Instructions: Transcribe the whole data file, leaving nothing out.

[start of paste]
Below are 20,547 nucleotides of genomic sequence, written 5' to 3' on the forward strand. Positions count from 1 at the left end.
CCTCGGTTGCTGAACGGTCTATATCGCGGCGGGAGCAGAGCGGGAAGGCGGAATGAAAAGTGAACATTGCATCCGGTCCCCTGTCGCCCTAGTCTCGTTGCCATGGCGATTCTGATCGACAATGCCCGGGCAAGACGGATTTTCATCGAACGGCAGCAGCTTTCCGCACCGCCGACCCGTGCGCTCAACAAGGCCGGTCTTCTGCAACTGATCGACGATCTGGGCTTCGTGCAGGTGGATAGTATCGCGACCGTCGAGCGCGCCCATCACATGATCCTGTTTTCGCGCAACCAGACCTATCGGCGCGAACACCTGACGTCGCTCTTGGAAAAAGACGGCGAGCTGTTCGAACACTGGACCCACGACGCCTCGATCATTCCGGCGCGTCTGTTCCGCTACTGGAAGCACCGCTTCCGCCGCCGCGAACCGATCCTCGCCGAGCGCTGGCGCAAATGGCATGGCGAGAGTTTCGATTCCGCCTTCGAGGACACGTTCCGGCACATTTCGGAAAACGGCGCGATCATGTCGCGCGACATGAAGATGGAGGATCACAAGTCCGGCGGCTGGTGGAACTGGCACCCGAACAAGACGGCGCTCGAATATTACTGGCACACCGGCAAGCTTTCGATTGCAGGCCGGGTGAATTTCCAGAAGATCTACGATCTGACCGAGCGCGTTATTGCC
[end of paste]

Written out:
Below are 20,547 nucleotides of genomic sequence, written 5' to 3' on the forward strand. Positions count from 1 at the left end.
CCTCGGTTGCTGAACGGTCTATATCGCGGCGGGAGCAGAGCGGGAAGGCGGAATGAAAAGTGAACATTGCATCCGGTCCCCTGTCGCCCTAGTCTCGTTGCCATGGCGATTCTGATCGACAATGCCCGGGCAAGACGGATTTTCATCGAACGGCAGCAGCTTTCCGCACCGCCGACCCGTGCGCTCAACAAGGCCGGTCTTCTGCAACTGATCGACGATCTGGGCTTCGTGCAGGTGGATAGTATCGCGACCGTCGAGCGCGCCCATCACATGATCCTGTTTTCGCGCAACCAGACCTATCGGCGCGAACACCTGACGTCGCTCTTGGAAAAAGACGGCGAGCTGTTCGAACACTGGACCCACGACGCCTCGATCATTCCGGCGCGTCTGTTCCGCTACTGGAAGCACCGCTTCCGCCGCCGCGAACCGATCCTCGCCGAGCGCTGGCGCAAATGGCATGGCGAGAGTTTCGATTCCGCCTTCGAGGACACGTTCCGGCACATTTCGGAAAACGGCGCGATCATGTCGCGCGACATGAAGATGGAGGATCACAAGTCCGGCGGCTGGTGGAACTGGCACCCGAACAAGACGGCGCTCGAATATTACTGGCACACCGGCAAGCTTTCGATTGCAGGCCGGGTGAATTTCCAGAAGATCTACGATCTGACCGAGCGCGTTATTGCC